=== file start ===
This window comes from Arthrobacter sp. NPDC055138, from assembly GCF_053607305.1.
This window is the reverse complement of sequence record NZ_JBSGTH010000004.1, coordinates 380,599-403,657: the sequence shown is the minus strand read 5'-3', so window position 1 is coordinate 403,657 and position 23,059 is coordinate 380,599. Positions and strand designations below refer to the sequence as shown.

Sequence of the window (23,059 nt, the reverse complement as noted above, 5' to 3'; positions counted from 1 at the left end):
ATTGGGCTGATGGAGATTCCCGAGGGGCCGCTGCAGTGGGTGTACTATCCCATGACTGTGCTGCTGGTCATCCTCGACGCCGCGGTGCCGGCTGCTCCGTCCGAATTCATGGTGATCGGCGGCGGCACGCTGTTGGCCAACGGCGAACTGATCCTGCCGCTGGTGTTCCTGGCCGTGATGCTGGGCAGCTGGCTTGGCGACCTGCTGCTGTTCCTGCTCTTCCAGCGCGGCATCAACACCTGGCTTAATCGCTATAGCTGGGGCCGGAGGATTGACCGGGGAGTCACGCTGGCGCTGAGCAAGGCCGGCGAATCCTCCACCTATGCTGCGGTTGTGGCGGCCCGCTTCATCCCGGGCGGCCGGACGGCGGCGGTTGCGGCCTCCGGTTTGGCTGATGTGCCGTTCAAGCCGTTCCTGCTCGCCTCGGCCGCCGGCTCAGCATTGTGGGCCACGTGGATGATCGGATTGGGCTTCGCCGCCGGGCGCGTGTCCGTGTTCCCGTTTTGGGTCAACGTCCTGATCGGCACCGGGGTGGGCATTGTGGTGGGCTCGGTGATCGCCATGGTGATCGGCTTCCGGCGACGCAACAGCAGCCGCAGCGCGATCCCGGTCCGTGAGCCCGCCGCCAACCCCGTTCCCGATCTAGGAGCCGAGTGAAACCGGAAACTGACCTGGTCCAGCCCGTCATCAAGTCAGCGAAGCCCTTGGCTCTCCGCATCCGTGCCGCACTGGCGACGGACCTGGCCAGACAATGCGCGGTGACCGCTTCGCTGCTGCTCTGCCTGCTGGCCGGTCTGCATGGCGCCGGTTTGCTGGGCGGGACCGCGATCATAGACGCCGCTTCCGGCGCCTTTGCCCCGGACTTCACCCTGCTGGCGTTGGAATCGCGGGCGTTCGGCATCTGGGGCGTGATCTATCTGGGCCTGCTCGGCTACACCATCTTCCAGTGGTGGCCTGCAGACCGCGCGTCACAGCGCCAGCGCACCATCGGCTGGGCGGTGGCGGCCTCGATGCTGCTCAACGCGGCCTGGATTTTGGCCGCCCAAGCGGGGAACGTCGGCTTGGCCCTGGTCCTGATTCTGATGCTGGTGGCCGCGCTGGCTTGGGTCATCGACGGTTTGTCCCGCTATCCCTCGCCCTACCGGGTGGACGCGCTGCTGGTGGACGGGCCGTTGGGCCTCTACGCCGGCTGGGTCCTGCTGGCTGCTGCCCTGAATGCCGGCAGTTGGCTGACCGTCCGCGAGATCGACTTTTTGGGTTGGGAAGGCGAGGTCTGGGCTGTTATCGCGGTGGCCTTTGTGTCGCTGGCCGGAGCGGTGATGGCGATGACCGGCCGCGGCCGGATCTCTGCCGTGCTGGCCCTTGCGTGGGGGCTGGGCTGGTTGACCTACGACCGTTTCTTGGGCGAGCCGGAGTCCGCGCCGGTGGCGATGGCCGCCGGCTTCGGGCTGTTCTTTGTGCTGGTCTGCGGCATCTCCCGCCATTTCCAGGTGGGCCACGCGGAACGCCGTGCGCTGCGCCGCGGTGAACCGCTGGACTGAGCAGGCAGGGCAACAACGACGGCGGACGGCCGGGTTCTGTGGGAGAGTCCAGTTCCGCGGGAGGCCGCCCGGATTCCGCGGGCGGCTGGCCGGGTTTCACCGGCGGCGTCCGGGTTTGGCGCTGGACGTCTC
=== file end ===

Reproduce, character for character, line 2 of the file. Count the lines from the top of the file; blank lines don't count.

This window is the reverse complement of sequence record NZ_JBSGTH010000004.1, coordinates 380,599-403,657: the sequence shown is the minus strand read 5'-3', so window position 1 is coordinate 403,657 and position 23,059 is coordinate 380,599. Positions and strand designations below refer to the sequence as shown.